Tom Hooper’s extravaganza – big-screen telling of the beloved musical “Les Miserables” – is as relentlessly driven as the ruthless Inspector Javert himself. It simply will not let up until you’ve Felt Something – powerfully and repeatedly – until you’ve touched the grime and smelled the squalor and cried a few tears of your own.
It is enormous and sprawling and not the slightest bit subtle.
Is there anything Ang Lee can’t do?
The task of encapsulating the essence of Abraham Lincoln in a single film took Steven Spielberg roughly three times as long as it took the 16th president to win the Civil War, abolish slavery and put the country on the course to recovery.
Seven years into their relationship, Brad Pitt and Angelina Jolie are getting ready to seal the deal by getting married at Chateau Miraval, their $52-million palazzo by the French Riviera. The impending nuptials serve as ultimate confirmation of Pitt’s lifelong dream of being father to a big family – even if shuttling six children between homes in London, L.A., New York, and southern France can at times resemble a covert military operation. Pitt, however, has no qualms about logistics. He lives for his kids.
With films such as Ira Sachs’ “Keep the Lights On” and David France’s “How To Survive a Plague” drawing solid audiences, 2012 has turned out to be another banner year for LGBT films. The year ends on an especially high note with “Any Day Now,” starring out actor Alan Cumming as Rudy, a gay West Hollywood man who must deal with a prejudicial and antiquated court system as he attempts to adopt a boy with Down syndrome in 1979.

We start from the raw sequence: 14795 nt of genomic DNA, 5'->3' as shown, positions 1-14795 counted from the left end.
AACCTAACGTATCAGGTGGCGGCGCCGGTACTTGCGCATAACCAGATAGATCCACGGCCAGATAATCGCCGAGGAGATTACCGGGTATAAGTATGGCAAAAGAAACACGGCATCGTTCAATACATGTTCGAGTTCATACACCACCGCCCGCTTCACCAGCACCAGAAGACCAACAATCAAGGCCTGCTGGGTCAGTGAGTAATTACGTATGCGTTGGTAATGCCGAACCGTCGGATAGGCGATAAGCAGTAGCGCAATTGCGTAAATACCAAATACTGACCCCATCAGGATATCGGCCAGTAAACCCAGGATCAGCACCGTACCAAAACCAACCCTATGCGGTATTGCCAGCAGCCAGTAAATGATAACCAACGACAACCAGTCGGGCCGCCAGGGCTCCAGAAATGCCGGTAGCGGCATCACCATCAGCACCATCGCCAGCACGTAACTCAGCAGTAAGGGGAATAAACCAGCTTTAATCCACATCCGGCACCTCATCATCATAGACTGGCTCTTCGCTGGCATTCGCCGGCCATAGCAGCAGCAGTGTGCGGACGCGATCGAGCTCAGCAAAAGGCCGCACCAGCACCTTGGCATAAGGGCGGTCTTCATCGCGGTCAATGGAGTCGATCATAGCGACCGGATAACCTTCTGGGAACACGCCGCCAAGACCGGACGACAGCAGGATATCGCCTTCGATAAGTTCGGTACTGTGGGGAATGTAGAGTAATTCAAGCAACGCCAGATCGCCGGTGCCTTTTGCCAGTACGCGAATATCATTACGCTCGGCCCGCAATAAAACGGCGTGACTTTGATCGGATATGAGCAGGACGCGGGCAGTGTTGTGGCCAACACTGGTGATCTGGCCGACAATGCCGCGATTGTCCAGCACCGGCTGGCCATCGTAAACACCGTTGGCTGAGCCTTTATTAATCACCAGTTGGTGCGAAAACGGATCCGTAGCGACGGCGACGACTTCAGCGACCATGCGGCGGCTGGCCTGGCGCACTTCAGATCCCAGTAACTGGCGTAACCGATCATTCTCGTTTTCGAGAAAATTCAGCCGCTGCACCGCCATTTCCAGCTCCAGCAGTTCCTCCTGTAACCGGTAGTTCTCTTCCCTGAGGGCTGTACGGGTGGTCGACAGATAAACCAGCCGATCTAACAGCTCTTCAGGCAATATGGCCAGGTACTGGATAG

The comedy “Pitch Perfect” is ideally suited for anyone who was disappointed by “Glee: The 3D Concert Movie” and longs for more a cappella. Based on the book by gay writer Mickey Rapkin, “Pitch Perfect” follows Beca (Anna Kendrick, who’s an excellent singer) and Jesse (Skylar Astin), both freshmen at Barden University. Beca wants to be a record producer, but her Barden professor father (out actor John Benjamin Hickey) wants her to get a college education first. Jesse, on the other hand, is determined to follow his dreams and join one of the campus a cappella groups.
Gay documentary filmmaker Macky Alston, director of “Questioning Faith: Confessions of a Seminarian,” returns to the religious arena for his latest film. The Sundance Award-winner “Love Free or Die” is an intimate and emotional portrait of Gene Robinson, the first openly gay Anglican bishop in the history of Christendom.